You might, if you're lucky.

  • April 28, 2010, 7:08 a.m. CST

    It appears my hypocrisy knows no bounds..

    by just pillow talk

  • April 28, 2010, 7:08 a.m. CST

    Frederic fucking Chopin

    by just pillow talk

    I love that line.

  • April 28, 2010, 7:11 a.m. CST

    Kurt directed?

    by dancetothebeatofthelivingdead

    I've never heard this before. What's the story, was it that Cosmatos was completely incompetent and Kurt just took over behind the scenes? These things have happened before; everyone knows that Tobe Hooper was so high on Poltergeist that Spielberg directed the entire movie. I've never heard anything like this about Tombstone before though. Funny, you would think that anything Kurt Russell directed would be heavily influenced by Carpenter, no intentional, just naturally. I don;t get a Carpenter vibe from Tombstone but it does really have Russell's personality all over it come to thin of it. <nr> <br> Interesting

  • April 28, 2010, 7:13 a.m. CST

    I would like to know the real scoop

    by DangerDave

    About how much Russell really did on the film. <P> The conflicting reports really make we wonder....

  • April 28, 2010, 7:14 a.m. CST

    Love Tombstone

    by NightArrows

    Tombstone is such a fantastic movie. It's full of testosterone, and is imminently quotable. Kilmer is amazing as Doc, and he and Russell had such a great on-screen chemistry, you believed in their friendship. Wyatt Earp, is also a phenomenal movie, for different reasons. Costner carried that film. He WAS Earp, and makes a truly great cowboy. Quaid was also great, but gets edged out by Kilmer ever so slightly. I love both but if I had to choose one Western, my vote goes to Open Range. I can't put ANY John Wayne Westerns into the mix, ugh. No love for them at all.

  • April 28, 2010, 7:14 a.m. CST

    and dancetothebeat nailed it...

    by just pillow talk

    You bet there are "better" westerns than Tombstone, but fuck, none are has fucking fun. The characters are all fucking awesome. Paxton copying Sam when he spits while watching Wyatt head over to the Saloon. <p>"You gonna just stand there and bleed?"<p>Like when someone asks Curly if he would make a deal with the devil, he says he'd shoot him in the ass. <p>His response to seeing Wyatt waltzing in the open across the river firing away...<p>Love this fucking movie.

  • April 28, 2010, 7:23 a.m. CST

    No one has mentioned one of the best Doc lines

    by gooseud

    Wyatt: "Doc, you might want to sit this one out, this aint your fight" (Doc gets steely look on his face): "Well, Sir, that is a HELL of a thing for you to say to ME!!" (walks over and stands beside Virgil, shotgun in hand).

  • April 28, 2010, 7:30 a.m. CST

    powers is the man, as is walter hill

    by Waka_Flocka

  • April 28, 2010, 7:31 a.m. CST


    by Erbot

    I'm sure it was an accident, but you left Frank Stallone off your list of bad asses.

  • April 28, 2010, 7:37 a.m. CST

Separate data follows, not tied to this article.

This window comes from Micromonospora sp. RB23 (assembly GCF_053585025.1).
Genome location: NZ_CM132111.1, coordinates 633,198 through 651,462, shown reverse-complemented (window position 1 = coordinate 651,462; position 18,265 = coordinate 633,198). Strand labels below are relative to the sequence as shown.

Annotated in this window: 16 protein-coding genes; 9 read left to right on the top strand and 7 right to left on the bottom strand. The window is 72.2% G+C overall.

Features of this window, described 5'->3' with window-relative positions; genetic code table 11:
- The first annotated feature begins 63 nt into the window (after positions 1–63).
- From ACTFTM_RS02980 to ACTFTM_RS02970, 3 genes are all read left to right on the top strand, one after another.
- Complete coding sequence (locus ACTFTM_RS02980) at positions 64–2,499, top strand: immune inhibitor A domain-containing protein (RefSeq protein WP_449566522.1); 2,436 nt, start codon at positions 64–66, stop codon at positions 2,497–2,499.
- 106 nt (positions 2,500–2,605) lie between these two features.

you just got the real scoop of the AD

    by Waka_Flocka

    you fucking mongoloid

  • April 28, 2010, 7:37 a.m. CST

    scoop of ice cream

    by Waka_Flocka


  • April 28, 2010, 7:39 a.m. CST

    "Your friends might get me in a rush......."

    by gooseud

    "But not before I turn your head into a canoe".

  • April 28, 2010, 7:59 a.m. CST

    HarryBlackPotter correct.Cosmatos didnt know anything

    by ominus

    about that period of history,so Kurt and the cast helped him a lot with that.

  • April 28, 2010, 8 a.m. CST

    Loved you as Gorilla Grodd, Mr. Boothe.

    by Kevin Holsinger

    Shame about you getting shot out of that airlock.

  • April 28, 2010, 8:09 a.m. CST

    TOMBSTONE script by Kevin Jarre...

    by AsimovLives

    ... that is a hell of a good script trying to escape from an average looking movie. All the strenghs in TOMBSTONE are found in the script, which inspired some good acting fireworks from the actors. Of which, Kilmer's Doc Holliday is the most visible.<br><br>My Kilmer's favorite scene in the movie is his death scene, actually. He's in ed in the sanitarium, and he looks at his feet and laughs. It's as if his all life had just been reduced to his feet, and he finds it amusing. Not a man to go down bitching.<br<<br>But sincerely, Denis Quaid's Doc Holliday is the best portait of the character. He was helped with a better script which actually went to the trouble of finding the man behind the legend. And Quaid acted the shit out of the role. And Quaid, truth be told, showed more dedication to the role, to the point he's a true walking skelleton. Kilmer didn't went that far. I understand the love for kilemr's Doc hollida,y but frankly, Quaid did the better job, with more acting and heart then pyrotechniques.

  • April 28, 2010, 8:18 a.m. CST

    Wyatt Earp may have told a better story but

    by Grammaton Cleric Binks

    Tombstone was by far more badass. It was so stacked with quality actors that Earp didn't have a chance.

  • April 28, 2010, 8:23 a.m. CST

    Why Johnny Ringo

    by templar

    It looks like someone walked right all over your grave. best western ever

  • April 28, 2010, 8:25 a.m. CST

    You tell em I'm coming for em and

    by templar

    Hells coming with me.HELLS COMING WITH ME

  • April 28, 2010, 8:27 a.m. CST

    But i think quaid was a better Doc Holliday in WYATT EARP

    by AsimovLives